Saturday, March 21, 2009

Mulch season.

It's mulch season. Before the discovery of mulch, somehow trees and plants grew in soil without the aid of shredded trees bathed in fertilizer. I don't know how, but legend has it. Meanwhile, my development stinks like a compost heap.
The landscapers were out all day today, spreading the junk everywhere. For some reason, they chose to pile it in the middle of our entrance-way. I would have complained, but most of them don't speak English. Besides, I think they like the smell.
Once I managed to make my way through a 10-foot pile of shredded fertilized trees, I took my auto to have its oil changed. I've been using synthetic motor oil because I'm told it's better for the engine, and I'd like to own the car beyond the time I'll be paying for it. So I asked the guy at the oil change place, "You recommend changing the oil every 3,000 miles, but isn't the synthetic stuff good for longer than that?"
He replied, "It is, but the filters are only good for 3,000."
"Well, that's the weak link in the chain, isn't it?"
It is.
So, how's your bracket? That's the question we're supposed to be asking everyone. How's your bracket? I'm guessing that if we couldn't gamble on this NCAA tournament, there would be as little interest in it as watching a compost pile. Mine is fine, by the way. Thanks for asking.
Suddenly, in the wake of the Natasha Richardson death, Canadians are pondering a helmet requirement for skiers. One would think that celebrity deaths are more important than other deaths, wouldn't one?
TORONTO – Quebec is considering making helmets mandatory on ski slopes following the death of actress Natasha Richardson and after doctors tried to persuade the province's sports minister to do it. Richardson was not wearing a helmet when she fell Monday while taking a beginners ski course in Quebec. The New York City medical examiner's office said she died Wednesday of blunt impact to the head.
Between 1990 and 2008, at least 39 people died on Quebec's ski slopes, the provincial coroner's office said. A report released last year suggested that of the 26 deaths between 1990 and 2004, 14 were the result of head injuries. Helmets were worn in just two of those 14 cases.
So, we are led to believe that the 39 people who died prior to the celebrity accident were not worthy of prompting such a radical change in Canadian law.
I suppose it takes a celebrity to make us realize that something is wrong. Otherwise, when it's only a "regular person" who dies, we needn't rush to make any changes. Celebrities are more important.
That's what we're saying.

Friday, March 20, 2009

Our President is Special.

There is a minor furor over Barack Obama's comment on "Tonight" about his bowling score. He said something about being ready for the Special Olympics. That angered some people - or so I hear. I don't stay up late enough nor do I have enough interest in "Tonight" to watch the show, even though I knew Obama was going to be appearing. I lost interest in "Tonight" once Rickles stopped being a guest host.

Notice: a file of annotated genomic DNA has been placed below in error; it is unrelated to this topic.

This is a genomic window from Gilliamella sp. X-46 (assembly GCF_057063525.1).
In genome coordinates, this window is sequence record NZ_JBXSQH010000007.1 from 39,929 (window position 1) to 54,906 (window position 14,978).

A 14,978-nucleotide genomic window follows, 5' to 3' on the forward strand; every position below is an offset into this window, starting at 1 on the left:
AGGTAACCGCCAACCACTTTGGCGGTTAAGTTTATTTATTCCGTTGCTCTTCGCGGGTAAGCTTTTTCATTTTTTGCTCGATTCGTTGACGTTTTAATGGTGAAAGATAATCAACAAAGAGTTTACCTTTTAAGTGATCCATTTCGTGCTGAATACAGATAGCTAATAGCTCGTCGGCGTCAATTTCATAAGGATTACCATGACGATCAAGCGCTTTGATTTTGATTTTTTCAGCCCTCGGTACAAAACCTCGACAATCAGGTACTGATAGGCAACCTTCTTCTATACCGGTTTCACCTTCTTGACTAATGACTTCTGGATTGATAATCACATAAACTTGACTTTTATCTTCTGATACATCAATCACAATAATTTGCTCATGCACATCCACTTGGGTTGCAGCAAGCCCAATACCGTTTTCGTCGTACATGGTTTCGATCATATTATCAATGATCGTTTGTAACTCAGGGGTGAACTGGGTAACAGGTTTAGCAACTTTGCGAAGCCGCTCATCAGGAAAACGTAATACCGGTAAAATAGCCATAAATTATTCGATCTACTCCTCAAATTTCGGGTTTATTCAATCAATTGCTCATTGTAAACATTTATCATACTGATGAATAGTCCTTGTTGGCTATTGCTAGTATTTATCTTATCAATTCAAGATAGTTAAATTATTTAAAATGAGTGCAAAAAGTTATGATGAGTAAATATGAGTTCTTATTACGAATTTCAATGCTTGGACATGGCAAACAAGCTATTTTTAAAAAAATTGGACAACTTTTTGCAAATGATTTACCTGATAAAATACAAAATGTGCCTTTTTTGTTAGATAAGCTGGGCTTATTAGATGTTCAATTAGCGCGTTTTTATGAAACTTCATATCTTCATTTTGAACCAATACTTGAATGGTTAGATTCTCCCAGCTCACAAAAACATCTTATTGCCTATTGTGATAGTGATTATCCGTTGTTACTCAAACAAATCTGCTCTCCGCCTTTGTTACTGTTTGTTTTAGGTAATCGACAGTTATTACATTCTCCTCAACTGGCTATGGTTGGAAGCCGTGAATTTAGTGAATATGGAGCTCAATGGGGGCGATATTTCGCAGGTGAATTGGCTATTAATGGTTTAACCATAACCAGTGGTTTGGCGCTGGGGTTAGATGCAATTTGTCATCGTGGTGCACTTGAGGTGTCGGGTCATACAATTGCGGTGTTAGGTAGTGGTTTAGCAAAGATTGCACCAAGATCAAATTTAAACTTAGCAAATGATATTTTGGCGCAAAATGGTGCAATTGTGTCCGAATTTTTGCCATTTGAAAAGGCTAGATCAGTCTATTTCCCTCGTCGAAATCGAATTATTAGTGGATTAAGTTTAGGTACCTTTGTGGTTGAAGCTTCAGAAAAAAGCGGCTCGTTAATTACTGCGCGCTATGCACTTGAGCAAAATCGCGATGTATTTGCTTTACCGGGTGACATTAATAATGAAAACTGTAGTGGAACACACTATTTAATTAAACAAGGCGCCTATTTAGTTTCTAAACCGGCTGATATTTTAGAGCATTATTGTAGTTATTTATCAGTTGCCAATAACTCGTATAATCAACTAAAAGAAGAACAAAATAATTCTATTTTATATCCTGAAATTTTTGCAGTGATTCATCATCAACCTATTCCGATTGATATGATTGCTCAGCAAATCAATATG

The thing that's strange about it is that "Tonight" is taped for broadcast. It isn't a live program, much as they want you to believe it is, so anything offensive or odd could be edited.
So, he says that his bowling score would qualify him for the Special Olympics and we're supposed to find it insulting or offensive in some manner. Meanwhile, if he had said, "My fucking bowling game sucks" it would have been cut out and the offensive word omitted from the final broadcast.
They chose to let the Special Olympics comment run, which tells me that Obama's people may have either missed it or cringed just enough to wonder if they should have asked the producers to cut it out. Either way, it was left in, which tells me that they didn't mind that he said it. After all, he's the president, and if he says, "Cut the damned thing out" I would guess that they would have to.
"If you don't, I'm going to go all AIG on your asses and tax you 90-percent, so you'd better cut it the fuck out." Something like that.
It's interesting to me that some people are offended by the comment. I'm guessing that the principal offendees are the folks in charge of the Special Olympics. I wonder why they felt the need to call it the "Special Olympics." My guess is that those people don't want to be thought of as special. They probably would like to meld into society, but we won't let them.
We have had some preliminary basketball tournament games at our local community center. I see them from the overlooks and I've watched some of the games. Mostly, I'm happy to see them enjoying a sport and participating in something that they otherwise wouldn't have the opportunity to do because they don't run as fast and aren't as coordinated as people who don't put "special" in front of their games.
Meanwhile, I'd consider anyone special who could dunk a basketball or dribble a ball from one end of the court to another because I can't do it. But we don't call the NBA the "Special NBA." We call it the "Special Olympics" because those people are supposed to be special, but I think they're kind of like the rest of us: Basically uncoordinated - not very athletic - a little slow-witted and they like to play games whether they're any good at them or not.
That's not special. That's actually kind of normal.

A simple analysis.

There are two kinds of people in the world:
1 - People who visit my blog because I visit theirs.